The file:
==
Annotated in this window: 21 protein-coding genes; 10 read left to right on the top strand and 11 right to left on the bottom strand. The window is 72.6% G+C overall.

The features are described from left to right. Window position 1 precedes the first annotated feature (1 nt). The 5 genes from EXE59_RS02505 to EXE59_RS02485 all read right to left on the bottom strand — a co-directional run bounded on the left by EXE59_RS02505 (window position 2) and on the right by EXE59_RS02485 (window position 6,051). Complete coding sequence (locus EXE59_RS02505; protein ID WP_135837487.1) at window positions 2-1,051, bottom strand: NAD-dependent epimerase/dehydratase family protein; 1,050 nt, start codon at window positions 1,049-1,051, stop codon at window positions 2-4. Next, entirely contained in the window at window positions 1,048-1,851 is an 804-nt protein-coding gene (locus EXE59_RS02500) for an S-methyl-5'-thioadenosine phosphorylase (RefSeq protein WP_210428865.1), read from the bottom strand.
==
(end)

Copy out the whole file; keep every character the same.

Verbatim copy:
Annotated in this window: 21 protein-coding genes; 10 read left to right on the top strand and 11 right to left on the bottom strand. The window is 72.6% G+C overall.

The features are described from left to right. Window position 1 precedes the first annotated feature (1 nt). The 5 genes from EXE59_RS02505 to EXE59_RS02485 all read right to left on the bottom strand — a co-directional run bounded on the left by EXE59_RS02505 (window position 2) and on the right by EXE59_RS02485 (window position 6,051). Complete coding sequence (locus EXE59_RS02505; protein ID WP_135837487.1) at window positions 2-1,051, bottom strand: NAD-dependent epimerase/dehydratase family protein; 1,050 nt, start codon at window positions 1,049-1,051, stop codon at window positions 2-4. Next, entirely contained in the window at window positions 1,048-1,851 is an 804-nt protein-coding gene (locus EXE59_RS02500) for an S-methyl-5'-thioadenosine phosphorylase (RefSeq protein WP_210428865.1), read from the bottom strand.